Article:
The deficit in knee extension (measured with goniometer) (Figure 5) showed a significant positive impact from BFB therapy on passive knee extension after 6 weeks of rehabilitation (p < 0.002). This result was corroborated by the HHD Test (Figure 6), which also reported significant differences after 6 weeks (p < 0.01), thus confirming the positive effect of BFB therapy on knee extension. Due to the significant reduction in the loss of knee extension, the concerns associate with premature muscle-strengthening training [19] and increased activities of ASMA (actin isoform alpha-smooth muscle actin) in the wound area [8] through the use of BFB therapy, can be rejected. However, our experience gained during therapy confirmed that wound healing periods, especially the first 3 postoperative weeks (phase of proliferation), should be respected. A high correlation between the HHD Test and knee extension (measured with goniometer) after 6 weeks (0.83 = p < 0.01) indicates that these tests are important and efficient instruments for use in the evaluation of ACL rehabilitation. EMG BFB therapy could help patients be more aware of correct muscle activity. The performance assessment may be an important source of motivation for patients. The results indicate that the application of EMG BFB therapy, in the early phase of rehabilitation, is useful in enhancing knee extension after ACL reconstruction.

Questions on the functional evaluation (joint function, ADL and “Giving way”) of the involved knee were asked 1 week before surgery and at periods of 1, 2, 4 and 6 weeks after reconstruction. The division of such parameters were based on IKDC categories, which are commonly used for the evaluation of ACL rehabilitation [14,24]. The results indicated that BFB therapy had no significant effects on joint function (p = 0.721) and ADLs (p = 0.959) compared to controls after 6 weeks rehabilitation. Our study does not show whether these findings could be different after a longer follow up period. The outcomes indicated that these parameters are not useful in evaluating knee function during the early phase of rehabilitation. Using a longer follow up of 12 months, Mihaela [26] showed a similar improvement in her study by using the “Knee Injury and Osteoarthritis Outcome Score” (KOOS).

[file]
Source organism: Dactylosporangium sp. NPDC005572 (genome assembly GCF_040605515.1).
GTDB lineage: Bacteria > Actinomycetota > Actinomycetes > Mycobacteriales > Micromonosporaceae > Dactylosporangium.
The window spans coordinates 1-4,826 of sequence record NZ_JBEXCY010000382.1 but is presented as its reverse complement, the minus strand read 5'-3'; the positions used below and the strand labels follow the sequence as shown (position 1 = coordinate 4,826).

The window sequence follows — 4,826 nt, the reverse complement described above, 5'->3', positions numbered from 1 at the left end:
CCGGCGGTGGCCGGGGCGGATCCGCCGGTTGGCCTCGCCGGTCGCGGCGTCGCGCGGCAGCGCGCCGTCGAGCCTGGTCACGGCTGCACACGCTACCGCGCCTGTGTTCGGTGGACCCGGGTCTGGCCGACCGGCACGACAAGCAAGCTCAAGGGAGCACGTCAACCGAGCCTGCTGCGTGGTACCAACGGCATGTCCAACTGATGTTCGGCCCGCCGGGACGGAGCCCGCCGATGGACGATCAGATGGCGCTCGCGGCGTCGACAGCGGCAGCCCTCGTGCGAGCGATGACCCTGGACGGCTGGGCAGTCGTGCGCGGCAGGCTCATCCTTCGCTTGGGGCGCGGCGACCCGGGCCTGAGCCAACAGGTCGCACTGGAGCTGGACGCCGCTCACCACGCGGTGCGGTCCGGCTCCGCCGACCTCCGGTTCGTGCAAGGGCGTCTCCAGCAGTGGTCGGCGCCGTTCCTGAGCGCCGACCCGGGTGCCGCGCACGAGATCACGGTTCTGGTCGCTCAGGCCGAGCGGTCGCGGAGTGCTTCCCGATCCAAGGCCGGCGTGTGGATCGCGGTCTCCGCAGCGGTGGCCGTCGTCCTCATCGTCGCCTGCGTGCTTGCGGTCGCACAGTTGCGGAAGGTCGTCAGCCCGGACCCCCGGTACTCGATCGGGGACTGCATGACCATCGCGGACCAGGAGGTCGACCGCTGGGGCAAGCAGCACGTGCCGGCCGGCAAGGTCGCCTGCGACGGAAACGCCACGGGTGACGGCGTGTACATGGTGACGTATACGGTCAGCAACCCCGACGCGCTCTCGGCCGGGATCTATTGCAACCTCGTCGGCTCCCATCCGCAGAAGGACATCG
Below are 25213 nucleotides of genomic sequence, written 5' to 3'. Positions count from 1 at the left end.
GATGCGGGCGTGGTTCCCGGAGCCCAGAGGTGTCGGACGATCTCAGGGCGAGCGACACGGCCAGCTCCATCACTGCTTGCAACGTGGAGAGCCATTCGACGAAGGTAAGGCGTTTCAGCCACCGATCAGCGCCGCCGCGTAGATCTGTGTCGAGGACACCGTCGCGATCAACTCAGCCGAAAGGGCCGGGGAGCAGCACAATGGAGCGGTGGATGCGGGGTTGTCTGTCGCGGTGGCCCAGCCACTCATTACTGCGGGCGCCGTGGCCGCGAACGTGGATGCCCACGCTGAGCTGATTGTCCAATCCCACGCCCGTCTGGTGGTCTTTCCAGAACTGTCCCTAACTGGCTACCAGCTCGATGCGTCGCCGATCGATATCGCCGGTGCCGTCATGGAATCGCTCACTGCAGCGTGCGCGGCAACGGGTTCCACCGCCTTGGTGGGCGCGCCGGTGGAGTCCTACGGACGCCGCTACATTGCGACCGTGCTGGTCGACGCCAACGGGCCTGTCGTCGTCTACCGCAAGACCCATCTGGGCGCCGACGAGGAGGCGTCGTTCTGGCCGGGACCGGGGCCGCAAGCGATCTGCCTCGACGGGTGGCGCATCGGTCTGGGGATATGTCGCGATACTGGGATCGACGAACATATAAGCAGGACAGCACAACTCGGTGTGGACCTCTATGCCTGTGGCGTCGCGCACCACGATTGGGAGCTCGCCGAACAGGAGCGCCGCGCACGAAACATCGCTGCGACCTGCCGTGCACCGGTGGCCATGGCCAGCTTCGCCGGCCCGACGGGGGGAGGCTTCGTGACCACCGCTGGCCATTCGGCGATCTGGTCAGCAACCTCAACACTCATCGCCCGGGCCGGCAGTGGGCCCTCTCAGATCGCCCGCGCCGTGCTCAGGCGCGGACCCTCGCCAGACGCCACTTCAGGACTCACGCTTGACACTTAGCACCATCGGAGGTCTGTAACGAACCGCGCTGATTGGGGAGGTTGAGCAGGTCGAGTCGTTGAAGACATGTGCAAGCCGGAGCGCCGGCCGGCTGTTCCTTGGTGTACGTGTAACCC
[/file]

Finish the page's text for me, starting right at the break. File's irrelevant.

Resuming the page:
BFB therapy showed positive effects on “Symptomatic giving way” (Figure 7) after 1 and 2 weeks (p = 0.028). This effect could be explained by the reduction of neuromuscular quadriceps deficit with BFB therapy, described by Krogsgaard & Solomonow [32] and Kanemura [33]. The application of BFB therapy could have positive influences on reduced afferent inputs (ligament, muscle, tendon, skin) as a protective function created by the central neural system. In addition, the results raised the question about the time period for using a brace. After 4 weeks, both groups showed almost no “Symptomatic giving way”. At this moment, most patients described wearing a brace as a restriction to the development of physiologic gait. This finding leads to a consideration of whether the recommended time period for wearing a brace should be less than 6 weeks.

Symptoms (knee pain – VAS; knee swelling) of the involved knee were measured 1 week before surgery and at the 1,2,4 and 6-week post-operative follow-ups. Neither the results of knee pain, nor of knee swelling, showed a positive effect from EMG BFB therapy after 6 weeks of rehabilitation, although many authors [34-36] confirm the relationship between knee pain, quadriceps inhibition and loss of knee extension. Concerning symptoms, it remains unclear whether BFB therapy could have an influence on later rehabilitation development. Muller et al. [37] investigated the wound area of Ligamentum patellae after 4.3 years (where the autograft was taken) and discovered that there was some coherence between knee pain and sub-optimal rehabilitation (shortening of Ligamentum patellae, increased quadriceps inhibition). The results of flexion deficit are of interest. The BFB therapy showed a positive, but not significant, influence on flexion deficit after both 2 (p = 0.05) and 6 (p = 0.05) weeks postoperatively.